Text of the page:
Anglers banned from local fishing spots because of freezing weather

The freezing weather has forced Texas Parks and Wildlife Department to issue a temporary closure to saltwater fishing in the Rio Grande Valley and other counties along the Texas Gulf coast.

Anglers will not be allowed to fish until 10 p.m. Wednesday, officials said.

The frigid waters in the shallow Laguna Madre cause fish to gather in a few deeper areas where they become sluggish and can easily be caught.

The closure includes the following locations:

>> CAMERON COUNTY — Gulf of Mexico from and including the Brazos Santiago Pass south jetty along the beach for one half mile and out from shore for 1,000 yards.

>> CAMERON COUNTY — Area from shore out to a line from the middle of the Queen Isabella Memorial Causeway on the northwest and the end of the old causeway on the southeast including the Gulf Intracoastal Waterway bounded by the Queen Isabella Memorial Causeway on the north and the Port Isabel Swing Bridge on the south. Does not include the adjacent canal in Port Isabel.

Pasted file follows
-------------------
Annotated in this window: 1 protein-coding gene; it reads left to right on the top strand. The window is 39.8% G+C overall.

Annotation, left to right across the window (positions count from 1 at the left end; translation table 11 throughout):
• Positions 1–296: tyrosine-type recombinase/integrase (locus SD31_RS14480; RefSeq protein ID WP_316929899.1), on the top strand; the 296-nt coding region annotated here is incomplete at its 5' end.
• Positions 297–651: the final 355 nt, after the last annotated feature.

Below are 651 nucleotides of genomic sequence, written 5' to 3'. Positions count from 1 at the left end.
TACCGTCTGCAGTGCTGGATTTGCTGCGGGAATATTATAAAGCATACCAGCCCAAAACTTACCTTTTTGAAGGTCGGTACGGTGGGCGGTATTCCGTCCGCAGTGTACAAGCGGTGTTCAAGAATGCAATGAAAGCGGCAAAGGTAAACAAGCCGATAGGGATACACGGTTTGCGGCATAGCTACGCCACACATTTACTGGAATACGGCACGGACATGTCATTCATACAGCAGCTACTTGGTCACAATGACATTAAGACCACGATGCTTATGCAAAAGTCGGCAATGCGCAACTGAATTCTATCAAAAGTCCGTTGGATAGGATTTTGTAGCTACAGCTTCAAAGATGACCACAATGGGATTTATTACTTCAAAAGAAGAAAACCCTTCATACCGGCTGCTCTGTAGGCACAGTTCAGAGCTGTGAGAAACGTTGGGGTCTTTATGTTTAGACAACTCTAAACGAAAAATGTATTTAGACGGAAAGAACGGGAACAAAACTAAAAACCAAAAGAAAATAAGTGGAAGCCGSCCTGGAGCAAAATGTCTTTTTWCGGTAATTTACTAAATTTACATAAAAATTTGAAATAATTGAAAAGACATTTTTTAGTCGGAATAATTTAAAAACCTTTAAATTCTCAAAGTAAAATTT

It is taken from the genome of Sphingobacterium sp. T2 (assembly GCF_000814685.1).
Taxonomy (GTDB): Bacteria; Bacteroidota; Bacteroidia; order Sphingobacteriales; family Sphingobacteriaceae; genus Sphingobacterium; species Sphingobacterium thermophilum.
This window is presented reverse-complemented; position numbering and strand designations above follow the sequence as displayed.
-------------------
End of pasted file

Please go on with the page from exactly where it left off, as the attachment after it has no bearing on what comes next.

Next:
>> WILLACY COUNTY — The entire harbor from the corners of the bulkheads on either side of harbor to the harbor mouth.

“The high mortality that a freeze can cause may deplete fish stocks for years,” said Robin Riechers, director of TPWD’s Coastal Fisheries Division. “Protection of the surviving fish during the few days when they are especially vulnerable to capture would likely shorten the time period for overall recovery of coastal species, especially spotted sea trout.”

TPW says the closure also includes areas of Aransas, Calhoun, Galveston, Matagorda, Nueces, Orange and San Patricio counties.

Fish trapped in shallow waters are stunned by the cold and wash ashore on the water’s edge.

In the past similar freezes have killed millions of fish. Texas Parks and Wildlife said in 1989 when the temperature at Brownsville dropped to 16 degrees and an estimated 11 million fish were killed in the freeze.

If you come across fish kills or a large number of cold-stunned fish call TPWD’s Law Enforcement Communications office at (281) 842-8100 or (512) 389-4848.